Challenge to the Legality Of Apostasy Convictions In Sudan

The lawyers in Sudan representing Meriam Ibrahim, the Christian mother whose death sentence for apostasy was overturned in June 2014, are planning to take her case to the country’s Constitutional Court.

Meriam’s lawyers intend to challenge the constitutionality of convictions for apostasy, according to rights organisation Christian Solidarity Worldwide (CSW).

It is illegal in Sudan to convert from Islam to Christianity. Sudanese law follows the Islamic teaching that one’s religion is legally determined by the religion of one’s father. Meriam was tried as an apostate because the law recognised her father’s religion, Islam, as hers, even though she was raised as a Christian by her mother. This also meant that her marriage to a Christian man was considered illegal, as Muslim women in Sudan are prohibited from marrying Christian men, in accordance with sharia law, which is a main source of legislation in Sudan.

Meriam’s legal team will use article 38 of Sudan’s constitution to challenge the Sudanese laws on the grounds that the 2005 interim constitution guarantees religious freedom and states that, “no person shall be coerced to adopt such faith, that he/she does not believe in”. If the Constitutional Court were to decide that penalising apostasy is unconstitutional, it could open the way to full freedom of religion for Sudanese Muslims who wish to change their religion.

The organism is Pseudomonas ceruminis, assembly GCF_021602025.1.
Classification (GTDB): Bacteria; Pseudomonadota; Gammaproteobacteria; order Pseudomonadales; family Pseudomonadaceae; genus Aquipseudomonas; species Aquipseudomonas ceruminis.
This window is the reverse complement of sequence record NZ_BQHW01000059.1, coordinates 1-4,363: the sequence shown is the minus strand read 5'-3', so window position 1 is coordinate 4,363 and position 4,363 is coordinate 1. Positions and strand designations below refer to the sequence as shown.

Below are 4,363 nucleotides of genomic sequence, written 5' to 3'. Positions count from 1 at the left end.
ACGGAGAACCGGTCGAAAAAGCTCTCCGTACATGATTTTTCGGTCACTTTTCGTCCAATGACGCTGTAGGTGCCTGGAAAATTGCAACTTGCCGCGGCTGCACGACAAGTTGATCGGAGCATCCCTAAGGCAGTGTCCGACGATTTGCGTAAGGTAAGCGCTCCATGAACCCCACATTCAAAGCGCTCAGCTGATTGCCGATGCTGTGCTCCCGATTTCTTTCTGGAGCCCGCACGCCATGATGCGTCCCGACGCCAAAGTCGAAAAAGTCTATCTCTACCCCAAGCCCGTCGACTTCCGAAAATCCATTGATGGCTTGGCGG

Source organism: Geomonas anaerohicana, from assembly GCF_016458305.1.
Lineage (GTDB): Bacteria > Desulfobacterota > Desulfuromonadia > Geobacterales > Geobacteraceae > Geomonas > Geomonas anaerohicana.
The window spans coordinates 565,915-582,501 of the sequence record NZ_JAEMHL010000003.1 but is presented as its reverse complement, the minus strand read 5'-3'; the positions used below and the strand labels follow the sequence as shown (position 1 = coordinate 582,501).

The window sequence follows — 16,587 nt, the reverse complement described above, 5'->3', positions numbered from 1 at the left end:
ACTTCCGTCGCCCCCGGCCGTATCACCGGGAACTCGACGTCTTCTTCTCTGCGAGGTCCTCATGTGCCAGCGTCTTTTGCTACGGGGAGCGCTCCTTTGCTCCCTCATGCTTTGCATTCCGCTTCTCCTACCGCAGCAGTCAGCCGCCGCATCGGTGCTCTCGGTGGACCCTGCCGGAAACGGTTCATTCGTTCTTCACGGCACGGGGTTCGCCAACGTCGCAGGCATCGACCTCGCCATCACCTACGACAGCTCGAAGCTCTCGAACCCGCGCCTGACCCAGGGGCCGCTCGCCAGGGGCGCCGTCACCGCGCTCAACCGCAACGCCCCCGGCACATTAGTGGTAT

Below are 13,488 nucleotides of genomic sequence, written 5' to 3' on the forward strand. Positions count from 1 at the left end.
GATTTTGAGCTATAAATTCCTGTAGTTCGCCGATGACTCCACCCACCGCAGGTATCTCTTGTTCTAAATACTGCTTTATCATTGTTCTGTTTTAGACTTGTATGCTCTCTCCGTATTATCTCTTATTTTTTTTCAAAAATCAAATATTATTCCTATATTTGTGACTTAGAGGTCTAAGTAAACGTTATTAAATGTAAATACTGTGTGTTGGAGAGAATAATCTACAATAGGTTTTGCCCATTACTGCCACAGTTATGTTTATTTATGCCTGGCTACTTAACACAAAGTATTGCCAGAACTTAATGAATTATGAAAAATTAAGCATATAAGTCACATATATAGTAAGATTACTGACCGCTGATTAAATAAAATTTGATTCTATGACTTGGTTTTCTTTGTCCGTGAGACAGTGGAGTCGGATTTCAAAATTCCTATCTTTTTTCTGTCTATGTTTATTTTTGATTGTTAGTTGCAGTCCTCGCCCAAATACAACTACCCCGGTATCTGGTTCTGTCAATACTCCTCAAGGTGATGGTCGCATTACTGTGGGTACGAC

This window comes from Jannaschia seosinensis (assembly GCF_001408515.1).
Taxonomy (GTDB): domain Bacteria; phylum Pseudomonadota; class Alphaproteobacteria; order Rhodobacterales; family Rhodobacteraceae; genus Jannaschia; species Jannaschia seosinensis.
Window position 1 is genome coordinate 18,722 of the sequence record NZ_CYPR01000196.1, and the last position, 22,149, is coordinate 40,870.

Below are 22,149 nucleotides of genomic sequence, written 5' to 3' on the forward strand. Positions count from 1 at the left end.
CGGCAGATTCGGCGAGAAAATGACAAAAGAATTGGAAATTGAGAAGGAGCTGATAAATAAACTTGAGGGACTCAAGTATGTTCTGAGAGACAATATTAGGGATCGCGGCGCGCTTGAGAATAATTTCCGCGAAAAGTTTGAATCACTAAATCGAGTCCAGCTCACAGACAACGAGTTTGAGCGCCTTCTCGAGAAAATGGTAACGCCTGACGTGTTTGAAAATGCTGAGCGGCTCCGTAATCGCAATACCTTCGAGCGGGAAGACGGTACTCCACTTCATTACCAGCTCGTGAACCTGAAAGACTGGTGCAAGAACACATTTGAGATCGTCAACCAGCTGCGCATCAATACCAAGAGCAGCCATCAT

Since representing Meriam, the director of the Justice Centre for Advocacy and Legal Consultancy and his colleagues have received death threats from Muslim extremists, who accused them of being un-Islamic for supporting Meriam and challenging Sudan’s apostasy laws. They have also been intimidated by Sudan’s National Intelligence and Security Services (NISS).

Amos 5 vs 24: But let justice roll down like waters, and righteousness like an ever-flowing stream., Barnabas Aid

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